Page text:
WWK: In my works from the early to mid-1980s, I often used ‘wax and gold’ to inspire me. In the Ethiopian literary tradition, poets, for example, could say something seemingly harmless in a verse, while the deeper meaning was a strong criticism of the government. That tradition is long and enduring – from imperial times to the present. But in the late 1980s, living in the USA, I became more direct in my paintings when working on themes that drew on my terrible memories of the DERG period: works, such as Ethiopian Memoir, Witness, Night of the Red Sky, The Train, and others that are now in museums and private collections. I also used more literal texts at that time, while now I let the script forms themselves convey my feelings and thoughts. The script images have become ‘my language’ – my ‘WordPlay’– that also now speak to viewers globally.

“…As an immigrant, I’ve always held travel as central to my art. I’m ‘imprinted’ by the new, the different, the strange, the elegant…Once back in my studio, I conjure these imprinted images and shape them into distorted and exaggerated script forms, unrecognizable even to readers of Amharic. The trove of new experiences elaborates my inner repertoire and changes the script forms, almost in representation of my expanded understanding of politics, migrations, space and place, and humanity itself. Life becomes art. Through my works, Amharic script has moved beyond its Ethiopian boundaries to become a global visual language, an international narrative, our story.”
AGNI Magazine, Nr. 89, Spring 2019, Boston, MA

KG: From 1980 to 1987 you developed your first series of work entitled Graffiti Magic, then Africa: The New Alphabet (88-94) and the Color of Words that you continue to work on up this day. How are these creations related to your extensive travels on the continent, in America and Europe?

WWK: You mention three of my earlier series of works. Since 2008, I have been working on the current series I call ‘WordPlay’. Reflecting on the focus on my earlier series, I see that ‘Graffiti Magic’ was a series of bold works in which I was figuring out how to work with Amharic script forms. In ‘Africa: The New Alphabet’, I started expanding out from my Ethiopian roots into other African cultures by incorporating many pan-African motifs. My works had a distinct African focus, though I was living and working full time in the US. With ‘Color of Words’, I started focusing on innovative compositions of the script forms, and expanded my accustomed palette to use colors I once thought repellent. This series was very important, too, in that I began eliminating literal words in my works, and instead used the script images to create a strong visual narrative.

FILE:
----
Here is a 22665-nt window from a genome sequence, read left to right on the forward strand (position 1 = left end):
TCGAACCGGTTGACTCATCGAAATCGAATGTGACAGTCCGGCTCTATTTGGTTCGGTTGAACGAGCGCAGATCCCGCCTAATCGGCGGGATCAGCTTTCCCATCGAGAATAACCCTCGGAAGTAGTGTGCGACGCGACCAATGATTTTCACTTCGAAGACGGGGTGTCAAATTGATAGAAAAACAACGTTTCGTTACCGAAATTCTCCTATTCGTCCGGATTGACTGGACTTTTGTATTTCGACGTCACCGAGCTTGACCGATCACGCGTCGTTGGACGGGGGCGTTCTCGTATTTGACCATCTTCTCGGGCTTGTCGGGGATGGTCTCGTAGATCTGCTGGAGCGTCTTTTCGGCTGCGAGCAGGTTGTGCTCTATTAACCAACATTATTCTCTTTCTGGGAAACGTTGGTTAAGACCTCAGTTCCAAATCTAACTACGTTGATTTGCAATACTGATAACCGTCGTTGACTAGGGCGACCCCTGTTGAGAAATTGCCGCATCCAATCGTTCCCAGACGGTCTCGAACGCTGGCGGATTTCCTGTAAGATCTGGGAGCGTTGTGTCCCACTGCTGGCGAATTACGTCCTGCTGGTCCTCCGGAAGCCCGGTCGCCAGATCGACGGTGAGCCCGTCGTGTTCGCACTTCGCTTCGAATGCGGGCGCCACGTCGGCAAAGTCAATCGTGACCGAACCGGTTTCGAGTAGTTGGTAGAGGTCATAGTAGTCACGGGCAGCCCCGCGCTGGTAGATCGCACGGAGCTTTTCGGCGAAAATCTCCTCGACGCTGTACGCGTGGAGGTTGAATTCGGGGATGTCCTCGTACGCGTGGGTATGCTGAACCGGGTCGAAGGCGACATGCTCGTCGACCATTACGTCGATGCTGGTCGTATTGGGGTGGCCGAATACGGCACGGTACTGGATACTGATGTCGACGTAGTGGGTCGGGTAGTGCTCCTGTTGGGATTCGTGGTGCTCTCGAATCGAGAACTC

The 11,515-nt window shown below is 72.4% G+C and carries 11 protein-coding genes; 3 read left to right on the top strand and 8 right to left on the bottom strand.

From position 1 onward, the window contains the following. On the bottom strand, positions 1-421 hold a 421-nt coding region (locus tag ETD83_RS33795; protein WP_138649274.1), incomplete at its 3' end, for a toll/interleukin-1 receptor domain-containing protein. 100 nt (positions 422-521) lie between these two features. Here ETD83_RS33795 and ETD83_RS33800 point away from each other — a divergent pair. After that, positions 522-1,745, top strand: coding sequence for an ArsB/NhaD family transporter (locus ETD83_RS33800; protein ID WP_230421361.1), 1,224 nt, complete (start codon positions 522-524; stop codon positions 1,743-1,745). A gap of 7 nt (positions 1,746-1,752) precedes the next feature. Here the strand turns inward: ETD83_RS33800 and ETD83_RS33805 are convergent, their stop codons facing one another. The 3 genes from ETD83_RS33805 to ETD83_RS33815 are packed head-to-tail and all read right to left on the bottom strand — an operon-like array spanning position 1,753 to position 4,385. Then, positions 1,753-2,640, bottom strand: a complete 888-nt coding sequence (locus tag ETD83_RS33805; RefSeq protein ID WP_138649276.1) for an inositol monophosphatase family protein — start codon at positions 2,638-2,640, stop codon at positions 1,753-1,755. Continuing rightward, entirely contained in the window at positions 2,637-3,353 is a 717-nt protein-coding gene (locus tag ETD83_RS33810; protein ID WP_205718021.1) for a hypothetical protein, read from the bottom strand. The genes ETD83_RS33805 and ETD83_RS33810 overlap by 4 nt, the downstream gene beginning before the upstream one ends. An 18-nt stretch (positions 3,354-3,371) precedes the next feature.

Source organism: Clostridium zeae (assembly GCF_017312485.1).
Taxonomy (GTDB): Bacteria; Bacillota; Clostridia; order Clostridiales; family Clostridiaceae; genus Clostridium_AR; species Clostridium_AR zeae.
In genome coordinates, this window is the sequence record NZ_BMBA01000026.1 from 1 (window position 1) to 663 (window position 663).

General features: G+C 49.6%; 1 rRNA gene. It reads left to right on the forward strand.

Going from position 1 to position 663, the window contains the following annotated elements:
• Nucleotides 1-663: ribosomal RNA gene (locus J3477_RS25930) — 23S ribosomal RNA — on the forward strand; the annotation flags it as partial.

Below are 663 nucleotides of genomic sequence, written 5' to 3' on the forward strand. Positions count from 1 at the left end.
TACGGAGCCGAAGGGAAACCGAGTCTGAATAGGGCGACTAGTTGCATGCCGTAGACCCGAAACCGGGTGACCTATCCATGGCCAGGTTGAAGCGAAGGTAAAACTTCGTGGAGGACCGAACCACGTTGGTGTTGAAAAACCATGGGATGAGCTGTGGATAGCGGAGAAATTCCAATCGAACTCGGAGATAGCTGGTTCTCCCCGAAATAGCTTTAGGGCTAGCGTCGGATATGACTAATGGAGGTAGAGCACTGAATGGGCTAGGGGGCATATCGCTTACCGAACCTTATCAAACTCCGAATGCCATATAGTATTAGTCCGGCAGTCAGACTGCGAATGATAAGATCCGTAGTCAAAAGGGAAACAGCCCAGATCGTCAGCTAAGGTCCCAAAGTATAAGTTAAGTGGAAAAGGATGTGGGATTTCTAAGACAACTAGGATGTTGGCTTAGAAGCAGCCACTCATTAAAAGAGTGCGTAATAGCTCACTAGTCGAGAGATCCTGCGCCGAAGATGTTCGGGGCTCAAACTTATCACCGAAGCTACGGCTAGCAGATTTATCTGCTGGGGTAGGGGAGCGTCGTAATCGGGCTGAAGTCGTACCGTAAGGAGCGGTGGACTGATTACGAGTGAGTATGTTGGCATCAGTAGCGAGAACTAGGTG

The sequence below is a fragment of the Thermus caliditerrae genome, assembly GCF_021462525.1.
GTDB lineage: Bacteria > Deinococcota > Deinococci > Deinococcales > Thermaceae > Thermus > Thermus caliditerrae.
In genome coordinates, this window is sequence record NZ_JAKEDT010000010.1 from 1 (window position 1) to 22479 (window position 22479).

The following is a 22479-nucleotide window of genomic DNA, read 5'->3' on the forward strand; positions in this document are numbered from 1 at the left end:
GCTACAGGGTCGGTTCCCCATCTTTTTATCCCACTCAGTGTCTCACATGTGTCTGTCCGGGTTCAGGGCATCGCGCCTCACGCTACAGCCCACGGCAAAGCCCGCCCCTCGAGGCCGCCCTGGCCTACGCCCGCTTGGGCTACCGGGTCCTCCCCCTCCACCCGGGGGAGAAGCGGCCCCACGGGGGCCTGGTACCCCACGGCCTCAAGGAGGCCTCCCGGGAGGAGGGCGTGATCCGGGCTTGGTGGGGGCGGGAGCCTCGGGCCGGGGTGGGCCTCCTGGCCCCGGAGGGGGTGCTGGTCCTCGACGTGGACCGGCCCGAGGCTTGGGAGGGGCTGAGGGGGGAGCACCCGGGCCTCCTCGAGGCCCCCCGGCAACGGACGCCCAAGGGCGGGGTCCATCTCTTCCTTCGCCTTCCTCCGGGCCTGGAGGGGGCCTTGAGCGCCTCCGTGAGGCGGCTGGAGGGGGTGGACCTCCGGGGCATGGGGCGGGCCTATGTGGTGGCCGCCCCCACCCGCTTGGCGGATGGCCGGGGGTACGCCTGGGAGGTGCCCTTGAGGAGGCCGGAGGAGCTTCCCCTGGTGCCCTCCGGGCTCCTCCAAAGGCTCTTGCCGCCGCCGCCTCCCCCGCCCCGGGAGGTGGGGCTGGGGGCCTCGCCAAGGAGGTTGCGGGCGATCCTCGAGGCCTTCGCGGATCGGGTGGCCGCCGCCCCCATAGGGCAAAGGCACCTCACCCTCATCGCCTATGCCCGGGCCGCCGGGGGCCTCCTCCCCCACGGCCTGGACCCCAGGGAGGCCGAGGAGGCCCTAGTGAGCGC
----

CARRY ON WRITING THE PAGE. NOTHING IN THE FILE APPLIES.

Now, with ‘WordPlay’, my focus is on mining the script images themselves, creating large works in black and white, with dashes of color, or in colors I haven’t used together before, such as brown/burgundy and grey tones, or ochres and frozen moss greens. The script forms themselves have become my inspiration – they’ve become ‘emboldened’ on my canvases, expressing themselves in surprising ways and unusual color schemes.

Wosene Worke Kosrof, Roots of Words III, 2012. Estimate £25,000–35,000.

KG: You have previously mentioned the mark your mother has had on your journey as an artist. How has your relationship with her influenced and shaped your poetic approaches to text and image regarding Roots of Words III?

WWK: My mother, who raised my brother and me as a single mom, was a singular force in my life. Although she always worked very hard, I grew up poor in the heart of a major African city. The irony too about my mother is, while I’ve worked with words almost my entire artistic career, my mother was illiterate. But she made sure early on that I went to church school to learn the sounds and script of Amharic. That was monumental!

Because my mother was illiterate, she could never read to me when I was a child; our interactions were verbal. She would chide me, guide me, sing to me, threaten me – so between us, language was the spoken word.

Roots of Words III is an intense play of the forms of the language. In the middle section of the painting, the forms - moving dynamically against the white background -are almost a discernible conversation, recalling those years of conversations with my mother. You can hear the music of the forms, feel the air moving around them, see them almost giving birth to new forms, taste and savor their colors and spiciness. That’s what occupies me when I work in the studio: how these script forms come alive.

KG: What other themes are you exploring in this work, in contrast or as a complement, to your other paintings from the Color of Words series, Graffiti Magic and/or Africa: The New Alphabet (88-99)?

WWK: I don’t plan or sketch my paintings; I go where they take me. The canvas, colors and I are in a never-ending dialogue, with agreements and many disagreements. I listen carefully to them, I watch them coming forward on the canvas, and I follow them. At times, they follow me. I’m much more interested in the ‘word/play’ – how the script forms come to life on my canvas, and in the stories of the human drama they present.